We are imperfect decision makers. Much has been written about this in the past ten years. There is something about our brains that makes what should be a rational process, an irrational one–and without us knowing it. Being attentive to these subconscious “cognitive missteps” can help us avoid making poor decisions, especially when it really matters. … More Ignore at Your Own Risk: Bounded Decision Making
When it comes to making “successful” decisions, that is, decisions that achieve their intended purpose, especially important, strategic ones, the track record is somewhat dismal. Perhaps I’m being too kind. In fact, research shows that at least 50% of all such decisions fail to accomplish what the decision makers had hoped for. There are many reasons why … More Decision Making: Good Implementation or Bad Implementation–That is the Issue.
This blog entry is one of a series that I plan to share with you about Decision Making. It is a topic that has garnered a lot of attention during the past 20 years. Interestingly, when we started the M.S. in Organizational Leadership Program in 1995, and included in our curriculum a course entitled, “Leadership and … More Decision Making: First Installment
Many of us who embrace the overarching framework of Servant Leadership believe it is the “right” thing to do. That is, we are committed, in principle, to the perspectives, attitudes, and behaviors that represent the servant leader. All too often, though, others believe that Servant Leadership represents practices that are soft, that are easy to perform, that … More Servant Leadership: It’s Not Only Right; It Works!
Often, when we hear the word “bully,” we immediately think of the terrible problem that schools face when students verbally, physically, and otherwise abuse fellow students. And, we are all too familiar of the awful consequences that occur when those bullied students strike back. Unfortunately, though, other organizations, as well, may be full of bullies. What is often … More No One Likes a “Bully” Leader.
We’ve now reached the final letter in the L.E.A.D.E.R.S Model: S for Stewardship. In my previous blogs I’ve shared the meaning of L for Leadership; E for Ethics; A for Alignment; D for Decision Making; E for Engagement; and R for Resilience. I trust you have found each component of my model helpful and that … More Stewardship: The “S” in the L.E.A.D.E.R.S. Model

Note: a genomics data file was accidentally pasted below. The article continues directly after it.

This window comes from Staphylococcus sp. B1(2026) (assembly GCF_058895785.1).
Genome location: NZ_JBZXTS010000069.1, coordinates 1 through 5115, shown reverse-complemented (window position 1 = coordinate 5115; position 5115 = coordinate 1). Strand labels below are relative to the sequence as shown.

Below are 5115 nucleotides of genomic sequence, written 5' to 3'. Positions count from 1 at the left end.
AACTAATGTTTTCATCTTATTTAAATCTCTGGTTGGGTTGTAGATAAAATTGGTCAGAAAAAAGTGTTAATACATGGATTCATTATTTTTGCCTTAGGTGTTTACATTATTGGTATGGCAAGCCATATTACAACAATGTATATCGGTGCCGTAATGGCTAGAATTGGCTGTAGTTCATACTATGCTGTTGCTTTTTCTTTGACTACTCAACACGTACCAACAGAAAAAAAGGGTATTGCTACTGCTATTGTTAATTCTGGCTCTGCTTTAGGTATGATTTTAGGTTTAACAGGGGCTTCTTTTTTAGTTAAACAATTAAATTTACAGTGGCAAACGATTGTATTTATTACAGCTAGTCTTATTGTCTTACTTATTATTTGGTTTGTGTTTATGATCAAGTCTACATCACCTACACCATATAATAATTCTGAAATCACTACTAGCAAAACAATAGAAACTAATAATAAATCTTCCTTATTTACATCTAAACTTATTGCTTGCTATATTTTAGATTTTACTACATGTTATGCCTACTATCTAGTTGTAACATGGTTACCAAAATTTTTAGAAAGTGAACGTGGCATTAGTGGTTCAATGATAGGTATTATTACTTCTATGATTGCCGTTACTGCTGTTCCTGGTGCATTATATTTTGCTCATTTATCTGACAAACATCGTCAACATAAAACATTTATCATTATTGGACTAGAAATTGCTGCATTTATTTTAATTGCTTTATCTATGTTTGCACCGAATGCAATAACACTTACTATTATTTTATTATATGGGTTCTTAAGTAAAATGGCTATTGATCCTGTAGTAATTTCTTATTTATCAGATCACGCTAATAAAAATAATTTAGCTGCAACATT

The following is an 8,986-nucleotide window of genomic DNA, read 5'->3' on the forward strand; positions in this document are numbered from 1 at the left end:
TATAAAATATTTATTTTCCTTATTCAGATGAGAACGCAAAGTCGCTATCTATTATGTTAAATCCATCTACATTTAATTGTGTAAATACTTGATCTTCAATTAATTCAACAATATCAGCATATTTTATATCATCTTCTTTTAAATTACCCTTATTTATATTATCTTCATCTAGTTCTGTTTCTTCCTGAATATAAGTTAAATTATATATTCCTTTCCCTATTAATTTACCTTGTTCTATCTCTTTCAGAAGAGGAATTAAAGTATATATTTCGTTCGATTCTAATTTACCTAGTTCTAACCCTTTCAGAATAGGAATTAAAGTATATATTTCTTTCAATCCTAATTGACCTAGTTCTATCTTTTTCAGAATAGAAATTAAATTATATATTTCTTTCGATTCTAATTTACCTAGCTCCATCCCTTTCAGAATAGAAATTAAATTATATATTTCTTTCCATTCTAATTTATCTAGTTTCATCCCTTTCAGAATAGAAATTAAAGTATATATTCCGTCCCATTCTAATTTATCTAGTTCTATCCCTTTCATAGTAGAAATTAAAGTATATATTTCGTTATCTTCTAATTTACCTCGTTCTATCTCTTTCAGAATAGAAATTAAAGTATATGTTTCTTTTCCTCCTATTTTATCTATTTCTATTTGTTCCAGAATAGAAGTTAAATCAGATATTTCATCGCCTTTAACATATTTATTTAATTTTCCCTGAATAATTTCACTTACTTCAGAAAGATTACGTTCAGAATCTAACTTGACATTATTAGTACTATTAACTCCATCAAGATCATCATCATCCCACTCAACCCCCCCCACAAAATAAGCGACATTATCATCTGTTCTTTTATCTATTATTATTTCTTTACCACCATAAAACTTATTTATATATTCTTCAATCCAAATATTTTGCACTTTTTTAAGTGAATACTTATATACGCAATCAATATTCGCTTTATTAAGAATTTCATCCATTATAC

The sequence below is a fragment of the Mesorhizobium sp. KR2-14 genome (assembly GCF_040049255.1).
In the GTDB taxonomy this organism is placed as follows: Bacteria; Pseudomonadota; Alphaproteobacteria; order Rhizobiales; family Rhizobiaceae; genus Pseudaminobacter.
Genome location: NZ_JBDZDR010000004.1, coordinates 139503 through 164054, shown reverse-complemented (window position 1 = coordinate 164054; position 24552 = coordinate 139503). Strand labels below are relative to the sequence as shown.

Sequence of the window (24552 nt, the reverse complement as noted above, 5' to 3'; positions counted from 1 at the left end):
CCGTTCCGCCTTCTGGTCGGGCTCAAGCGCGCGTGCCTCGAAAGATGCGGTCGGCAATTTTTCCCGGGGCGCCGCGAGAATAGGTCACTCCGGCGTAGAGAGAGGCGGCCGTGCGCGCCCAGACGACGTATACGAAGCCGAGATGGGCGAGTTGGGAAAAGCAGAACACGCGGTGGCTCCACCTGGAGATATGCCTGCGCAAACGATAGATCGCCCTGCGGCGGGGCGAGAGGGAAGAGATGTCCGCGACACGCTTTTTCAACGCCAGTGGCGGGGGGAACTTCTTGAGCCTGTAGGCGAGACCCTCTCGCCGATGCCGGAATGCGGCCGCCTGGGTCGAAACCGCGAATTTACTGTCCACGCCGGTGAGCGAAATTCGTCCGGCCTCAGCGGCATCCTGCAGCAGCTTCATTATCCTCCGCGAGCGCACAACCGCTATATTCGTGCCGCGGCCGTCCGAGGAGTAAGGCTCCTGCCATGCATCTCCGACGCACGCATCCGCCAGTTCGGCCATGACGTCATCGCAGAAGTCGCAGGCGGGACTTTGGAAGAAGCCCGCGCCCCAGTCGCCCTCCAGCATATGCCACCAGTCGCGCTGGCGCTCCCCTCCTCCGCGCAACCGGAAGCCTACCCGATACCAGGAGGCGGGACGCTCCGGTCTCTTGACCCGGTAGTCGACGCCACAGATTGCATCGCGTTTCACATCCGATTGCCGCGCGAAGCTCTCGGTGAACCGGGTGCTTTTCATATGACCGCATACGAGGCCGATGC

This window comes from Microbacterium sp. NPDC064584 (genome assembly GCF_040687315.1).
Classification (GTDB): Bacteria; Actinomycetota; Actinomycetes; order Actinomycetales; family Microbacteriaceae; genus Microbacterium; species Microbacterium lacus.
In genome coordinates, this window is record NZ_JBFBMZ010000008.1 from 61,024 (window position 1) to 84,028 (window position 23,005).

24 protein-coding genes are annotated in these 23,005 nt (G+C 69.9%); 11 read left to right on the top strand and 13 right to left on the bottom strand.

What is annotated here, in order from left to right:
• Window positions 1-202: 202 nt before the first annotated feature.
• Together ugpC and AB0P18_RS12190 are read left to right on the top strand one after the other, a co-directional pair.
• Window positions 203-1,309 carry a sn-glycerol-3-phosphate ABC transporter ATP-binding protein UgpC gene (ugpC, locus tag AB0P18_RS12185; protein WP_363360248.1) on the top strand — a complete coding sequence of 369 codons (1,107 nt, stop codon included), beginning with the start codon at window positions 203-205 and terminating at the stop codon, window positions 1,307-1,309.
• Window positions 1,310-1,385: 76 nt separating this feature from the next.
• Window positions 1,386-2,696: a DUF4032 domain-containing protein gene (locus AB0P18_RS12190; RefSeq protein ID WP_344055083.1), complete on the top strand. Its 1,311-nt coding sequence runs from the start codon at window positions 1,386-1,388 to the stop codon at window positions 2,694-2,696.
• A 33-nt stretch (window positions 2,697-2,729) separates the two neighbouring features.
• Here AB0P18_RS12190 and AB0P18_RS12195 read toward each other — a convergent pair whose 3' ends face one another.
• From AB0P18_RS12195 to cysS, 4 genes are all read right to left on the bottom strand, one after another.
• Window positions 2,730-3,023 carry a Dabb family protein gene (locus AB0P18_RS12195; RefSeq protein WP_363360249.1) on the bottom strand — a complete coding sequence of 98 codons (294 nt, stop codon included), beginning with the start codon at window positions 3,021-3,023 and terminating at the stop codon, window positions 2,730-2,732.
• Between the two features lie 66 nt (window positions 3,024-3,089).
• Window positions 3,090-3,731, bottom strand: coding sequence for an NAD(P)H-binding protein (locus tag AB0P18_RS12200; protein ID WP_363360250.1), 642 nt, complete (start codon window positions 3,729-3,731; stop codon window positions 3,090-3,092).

The letter “R” in the L.E.A.D.E.R.S. Model stands for resilience, which literally means to “bounce back.” Effective leaders meet inevitable obstacles and setbacks with optimism and energy. Leaders employ emotional intelligence to help develop resilience in others. Leaders do not treat most failures as ultimate or terminal, but as learning experiences from which all can … More Resilience: The “R” in the L.E.A.D.E.R.S. Model
The next letter in the L.E.A.D.E.R.S. Development Model is A. A stands for alignment. When people clearly understand the vision, mission and strategy of the organization, there is alignment. When employees understand how their job contributes to the fulfillment of the vision and mission, there is alignment. When employees’ personal values are in agreement with … More Alignment: The “A” in the L.E.A.D.E.R.S. Model.
Change—it’s a word that for some evokes feelings of fear, anxiety, and uncertainty. For others, it means a new adventure, an improvement, or a chance to discover something “new and improved.” No matter how we respond to change, in today’s world of work and life, it’s ubiquitous and has no end in sight. Here’s what … More Thinking About Change?
Communication, communication, communication. We’ve all heard and perhaps said it ourselves,” What we need is more communication.” Whether it’s from employees who work at Company A or volunteers for a non-profit agency, when things aren’t going well, frequently the cause is cited as “a lack of communication.” Often those who feel that way may not … More Leadership Communication